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Miami Globe Trotter: Namib Desert is anything but empty

sunset sands

The Namib Desert at sunset // Jamie Servidio

Think of the desert.

For me, I typically imagine dry, barren and dead masses of land with maybe a few camels roaming around. Essentially, I pictured a lifeless landscape – far from what I would consider a travel destination.

Naturally, I assumed this is what I would experience while camping in the Namib Desert, but when I arrived in Sossusvlei after a five-hour drive from Walvis Bay, my assumptions of the desert were completely shattered.

Desert canyon

Photo by Jamie Servidio

After sleeping a night under a seemingly endless sky of stars, I woke up to hike Dune 45 for sunrise. As I made my way up the giant dune, I learned that A) sand dunes are extremely difficult to climb and B) the desert is anything but empty.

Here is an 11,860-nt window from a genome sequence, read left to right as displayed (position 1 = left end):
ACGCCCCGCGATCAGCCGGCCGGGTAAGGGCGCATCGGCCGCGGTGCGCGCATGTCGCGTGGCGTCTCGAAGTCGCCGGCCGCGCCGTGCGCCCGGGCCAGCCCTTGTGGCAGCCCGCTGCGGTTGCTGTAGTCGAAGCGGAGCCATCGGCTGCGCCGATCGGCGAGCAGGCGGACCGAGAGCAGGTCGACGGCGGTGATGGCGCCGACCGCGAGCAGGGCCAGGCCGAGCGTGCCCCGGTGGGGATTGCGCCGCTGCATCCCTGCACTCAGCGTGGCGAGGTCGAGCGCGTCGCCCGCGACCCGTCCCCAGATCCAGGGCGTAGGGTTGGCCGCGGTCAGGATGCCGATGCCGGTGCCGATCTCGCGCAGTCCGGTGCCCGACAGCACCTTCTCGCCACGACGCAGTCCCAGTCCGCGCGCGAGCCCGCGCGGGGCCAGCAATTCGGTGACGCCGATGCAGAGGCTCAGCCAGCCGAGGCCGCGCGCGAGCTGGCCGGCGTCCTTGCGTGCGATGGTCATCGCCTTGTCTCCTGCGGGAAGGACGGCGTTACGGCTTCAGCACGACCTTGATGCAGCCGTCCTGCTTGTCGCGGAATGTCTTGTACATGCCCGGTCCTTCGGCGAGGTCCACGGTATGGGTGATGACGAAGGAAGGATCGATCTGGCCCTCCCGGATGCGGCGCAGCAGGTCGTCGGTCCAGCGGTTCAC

I had soft, red sand under my feet, the setting moon to my right, the rising sun to my left, and a deep blue sky above me. The most breathtaking scenery I’ve ever experienced dispelled every preconceived notion I had made about the desert.

The next few days I spent hiking massive dunes and watching the sun rise and set over the desert sands.

I also explored Deadvlei, which is a clay pan that once held shallow pools of water that allowed acacia trees to grow. Drought eventually struck the area, causing the trees to die.

However, the trees have not decomposed due to the dry climate and the desert sun, which has scorched the estimated 900-year-old trees black.

I figured the best way to relay the desert I saw, while traveling with Semester at Sea, would be through pictures. Trust me – it looks better in real life!

All photos were taken by yours truly.

Deadvlei 1 Deadvlei 2tents gabriel tropic of capricorn dune 45 moon set on dune 45

April 29, 2015

Reporters

Jamie Servidio


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